July 25th, 2012, 06:29 PM
Thanks Andrew. I'd like to shoot raw, but #1 there's are few programs that support it and #2 I have very little experience with raw processing. As far as printing, I wouldn't mind doing it myself, but there are times when I print somewhat large and I'm not sure if a printer such as the one you mentioned will print large. (Of course I could always send the larger one's out).
Originally Posted by Andrewteee
July 25th, 2012, 08:24 PM
After the last discussion on colour management I ended up almost finishing a short paper on the basics. I should get it done in the next decade or so. But in summary.
1. There's nothing wrong with either sRGB or shooting jpegs *IF* you're getting the results you want. Yes, there are more available colours (mostly to do with saturation of colours) in a larger gamut, but sometimes that just doesn't matter. If you're happy, you're happy. The advantage of working in sRGB is that you have a simplified workflow. Images will look pretty much the same on any medium as the colours don't need to be remapped and you can send the same file to any lab because they can all handle the sRGB space easily. Almost every printer made today has a device space larger than the sRGB working space. Arguably, some subjects may be better shot in a smaller colour space. If the colour range of a subject fits comfortable within a smaller gamut (a studio portrait, for example) a smaller gamut may give you better transitions in tones. Landscapes, especially ones with the intense tones of dawn or dusk, are probably best shot in a larger colour space and bit depth than jpegs allow.
2. If you're using Aperture for your jpegs, you already know how to process raw files. The program has basically the same controls. You'll just have a larger colour space and bit depth to work in.
3. Bit depth and gamut work together to determine the smoothness of transitions from one shade to another. Andrew is correct in that a smaller gamut will have smoother transitions than a larger one if the bit depth is the same for both. Just because you have a huge gamut doesn't mean that you have access to every point in that gamut. If you're working in 8 bit you'll have 16.7 million desecrate points to work with, regardless of the gamut. Increase that to 12 bits and you have 68 billion discrete colour points to work with. Which leads to point 4.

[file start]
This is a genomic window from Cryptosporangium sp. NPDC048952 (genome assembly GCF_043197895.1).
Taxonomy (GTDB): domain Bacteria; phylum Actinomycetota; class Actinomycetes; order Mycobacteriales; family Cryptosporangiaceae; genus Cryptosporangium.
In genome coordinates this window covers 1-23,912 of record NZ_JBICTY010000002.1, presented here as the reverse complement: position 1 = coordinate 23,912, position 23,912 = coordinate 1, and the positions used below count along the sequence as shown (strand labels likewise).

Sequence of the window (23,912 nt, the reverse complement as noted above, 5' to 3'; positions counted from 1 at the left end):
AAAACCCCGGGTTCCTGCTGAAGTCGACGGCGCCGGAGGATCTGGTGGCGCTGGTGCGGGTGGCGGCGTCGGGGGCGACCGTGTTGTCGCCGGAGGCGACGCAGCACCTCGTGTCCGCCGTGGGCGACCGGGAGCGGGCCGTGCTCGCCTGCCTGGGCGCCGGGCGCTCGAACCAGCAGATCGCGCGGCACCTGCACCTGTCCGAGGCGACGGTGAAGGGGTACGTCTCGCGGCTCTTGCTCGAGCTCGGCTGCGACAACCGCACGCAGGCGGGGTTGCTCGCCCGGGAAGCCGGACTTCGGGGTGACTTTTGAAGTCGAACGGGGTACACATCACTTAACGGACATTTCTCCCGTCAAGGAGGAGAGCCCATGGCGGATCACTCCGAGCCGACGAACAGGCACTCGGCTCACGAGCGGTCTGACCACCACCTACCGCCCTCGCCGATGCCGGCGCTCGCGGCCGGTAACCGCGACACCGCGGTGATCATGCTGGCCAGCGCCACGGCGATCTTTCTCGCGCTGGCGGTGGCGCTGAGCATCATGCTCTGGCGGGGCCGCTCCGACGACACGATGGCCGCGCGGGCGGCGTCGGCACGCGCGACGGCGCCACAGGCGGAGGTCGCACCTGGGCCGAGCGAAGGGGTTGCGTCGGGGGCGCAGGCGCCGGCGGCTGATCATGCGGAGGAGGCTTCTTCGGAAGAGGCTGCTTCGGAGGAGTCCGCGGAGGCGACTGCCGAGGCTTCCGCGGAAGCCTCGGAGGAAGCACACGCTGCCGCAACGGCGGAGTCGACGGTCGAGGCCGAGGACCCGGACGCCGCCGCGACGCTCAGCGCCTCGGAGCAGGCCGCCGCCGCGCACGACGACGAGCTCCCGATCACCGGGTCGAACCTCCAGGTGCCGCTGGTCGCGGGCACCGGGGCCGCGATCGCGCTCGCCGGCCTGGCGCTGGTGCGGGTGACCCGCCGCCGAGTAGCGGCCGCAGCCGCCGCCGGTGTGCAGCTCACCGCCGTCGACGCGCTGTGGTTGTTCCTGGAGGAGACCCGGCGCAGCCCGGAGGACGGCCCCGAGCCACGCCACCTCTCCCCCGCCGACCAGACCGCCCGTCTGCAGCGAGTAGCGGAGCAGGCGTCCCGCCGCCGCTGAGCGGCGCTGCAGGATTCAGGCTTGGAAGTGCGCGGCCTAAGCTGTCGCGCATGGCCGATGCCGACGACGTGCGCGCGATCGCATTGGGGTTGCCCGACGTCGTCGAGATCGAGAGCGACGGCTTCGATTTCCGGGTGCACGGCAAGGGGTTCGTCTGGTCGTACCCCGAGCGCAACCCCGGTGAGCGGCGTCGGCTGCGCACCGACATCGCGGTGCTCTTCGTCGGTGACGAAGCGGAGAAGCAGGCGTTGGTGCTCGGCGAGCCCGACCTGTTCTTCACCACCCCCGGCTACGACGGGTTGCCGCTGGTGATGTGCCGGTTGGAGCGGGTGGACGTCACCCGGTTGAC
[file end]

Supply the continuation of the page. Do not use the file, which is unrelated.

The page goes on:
4. The biggest limitation of jpegs is not the gamut they work in. It's the bit depth. You literally have 1/4096 of the available colour points to work with compared to 12 bit. Even if you continue to use sRGB as a working space you'll see a big difference if you can shoot at a higher bit depth (your camera can see either 10 or 12 bit depending on the processors and 16 bit for some MF cameras). But jpegs HAVE to be 8 bit. So it becomes VASTY more important to get it right in camera if you're a jpeg shooter as there's less information in the file and they tend to fall apart more easily when pushed and prodded in post processing (even ignoring the damage that compressing and uncompressing the file has when you open and save it). In most cases I would recommend that you worry less about gamut and more about bit depth. Bit depth will make a bigger difference, especially in larger prints.
5. Here's a screen shot of the gamut plot for my MacBook Pro screen (the current iMac, despite its IPS panel, isn't much better than this because it has a cheap controller card and awful bit depth)
As you can see the gamut of the screen is very close to the sRGB working space. But they're not equal. Even my screen shows some colours outside even aRGB. Your monitor profile will try to map all colours into the space covered by BOTH the device profile (monitor) and working space (sRGB in your case). If you're happy with what you see on screen at this point the you can save to sRGB (your current screen) with confidence. If you can't get the colour saturation you want then you need to be working in a bigger colour space. You may be able to visualise what those extra colours will look like. Some people say they can. But after 15 years of fiddling with profiles and colours I still can't. My other screen displays 100% of the Adobe RGB colour space (aRGB). In 90% of my images it makes very little difference (portraits, studio lighting shots).